Rates for long-term care insurance, which can help pay for care in your own house or in a nursing home, rose this year an average of nearly 9 percent, a new industry report finds.
Still, rates vary greatly depending on the insurer and the specifics; increases for some policies were much larger, and in some cases — like certain policies covering couples — quite modest, according to Jesse Slome, executive director of the American Association for Long-Term Care Insurance, a trade group.
Each January, the association compares top-selling policies offered by major insurers to determine average rates. This year’s analysis includes rates from 10 insurers, using policies sold in Tennessee, a “representative” state, Mr. Slome said. Factors behind the rates include higher claims costs, he said; in 2014, insurers paid out $7.8 billion in claims, an increase of nearly 5 percent.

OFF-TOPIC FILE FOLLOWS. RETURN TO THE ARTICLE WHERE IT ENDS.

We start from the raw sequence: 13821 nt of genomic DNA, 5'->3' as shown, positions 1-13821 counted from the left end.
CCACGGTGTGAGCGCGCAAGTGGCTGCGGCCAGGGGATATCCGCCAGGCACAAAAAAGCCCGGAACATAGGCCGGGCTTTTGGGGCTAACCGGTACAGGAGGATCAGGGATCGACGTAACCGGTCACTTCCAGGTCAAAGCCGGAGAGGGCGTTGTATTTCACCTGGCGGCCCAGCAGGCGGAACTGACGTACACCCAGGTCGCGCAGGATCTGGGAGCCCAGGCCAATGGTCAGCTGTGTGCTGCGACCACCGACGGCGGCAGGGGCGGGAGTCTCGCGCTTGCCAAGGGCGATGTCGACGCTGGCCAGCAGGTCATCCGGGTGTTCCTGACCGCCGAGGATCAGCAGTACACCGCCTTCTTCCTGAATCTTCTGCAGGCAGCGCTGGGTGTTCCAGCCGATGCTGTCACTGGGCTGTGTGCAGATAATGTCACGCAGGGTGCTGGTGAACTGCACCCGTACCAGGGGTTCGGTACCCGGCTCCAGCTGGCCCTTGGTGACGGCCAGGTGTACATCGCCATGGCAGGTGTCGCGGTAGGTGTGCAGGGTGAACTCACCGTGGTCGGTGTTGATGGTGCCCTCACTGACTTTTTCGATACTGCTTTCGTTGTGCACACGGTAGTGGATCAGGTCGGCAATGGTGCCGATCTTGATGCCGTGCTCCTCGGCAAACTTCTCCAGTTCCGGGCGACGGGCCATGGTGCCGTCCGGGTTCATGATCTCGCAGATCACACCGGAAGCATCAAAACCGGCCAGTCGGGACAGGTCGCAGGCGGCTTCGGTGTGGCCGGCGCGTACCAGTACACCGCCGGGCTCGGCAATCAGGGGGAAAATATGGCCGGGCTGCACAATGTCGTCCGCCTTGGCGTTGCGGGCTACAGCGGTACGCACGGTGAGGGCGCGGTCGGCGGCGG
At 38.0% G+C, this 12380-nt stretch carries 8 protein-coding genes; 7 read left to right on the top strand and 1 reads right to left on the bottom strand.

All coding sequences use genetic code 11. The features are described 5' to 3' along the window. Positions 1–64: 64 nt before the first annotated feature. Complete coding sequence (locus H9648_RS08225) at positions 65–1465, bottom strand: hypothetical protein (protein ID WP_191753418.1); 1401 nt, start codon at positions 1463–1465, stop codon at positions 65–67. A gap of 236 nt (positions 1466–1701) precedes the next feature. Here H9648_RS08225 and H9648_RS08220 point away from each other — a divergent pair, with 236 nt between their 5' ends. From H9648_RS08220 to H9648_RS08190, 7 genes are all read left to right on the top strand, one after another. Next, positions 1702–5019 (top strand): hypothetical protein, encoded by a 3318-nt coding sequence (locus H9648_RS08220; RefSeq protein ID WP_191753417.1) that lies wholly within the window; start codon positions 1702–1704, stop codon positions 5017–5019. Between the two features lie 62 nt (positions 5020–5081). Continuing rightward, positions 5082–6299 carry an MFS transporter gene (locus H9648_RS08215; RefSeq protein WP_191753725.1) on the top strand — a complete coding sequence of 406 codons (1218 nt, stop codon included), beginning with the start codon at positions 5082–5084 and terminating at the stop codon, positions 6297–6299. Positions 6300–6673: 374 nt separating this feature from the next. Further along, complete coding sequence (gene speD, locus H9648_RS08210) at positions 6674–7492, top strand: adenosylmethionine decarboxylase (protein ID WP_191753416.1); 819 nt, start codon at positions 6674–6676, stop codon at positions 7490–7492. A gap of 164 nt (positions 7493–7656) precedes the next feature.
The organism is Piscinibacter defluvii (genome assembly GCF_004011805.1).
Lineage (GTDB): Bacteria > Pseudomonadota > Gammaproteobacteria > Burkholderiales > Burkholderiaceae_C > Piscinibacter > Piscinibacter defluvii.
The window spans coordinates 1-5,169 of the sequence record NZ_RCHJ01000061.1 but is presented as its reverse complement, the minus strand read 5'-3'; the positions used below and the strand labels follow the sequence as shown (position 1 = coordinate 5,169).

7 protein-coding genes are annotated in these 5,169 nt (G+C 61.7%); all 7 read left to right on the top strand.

A healthy 55-year-old man can now expect to pay, on average, $2,075 per year for $164,000 in initial benefits, up from $1,765 last year, the report found.
The cost for a healthy, single woman of the same age is higher: Her average premium is $2,411, up from $2,307. Insurers take gender into account when pricing long-term care policies, since, statistically, women live longer and are more likely to need long-term care.
Last year, the National Women’s Law Center filed federal sex-discrimination complaints against four insurers, challenging such gender-based pricing on the grounds that the practice violates a provision of the Affordable Care Act barring sex discrimination in health care. The action is pending with the Department of Health and Human Services’s Office for Civil Rights.
Couples generally get a discount if they buy a joint policy; the rationale is that one or the other is likely to provide some care for a spouse initially, Mr. Slome said. A married couple, both age 60, would now pay $3,930 combined, up from $3,840, for $328,000 of initial coverage.
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Jeffrey R. Ungvary President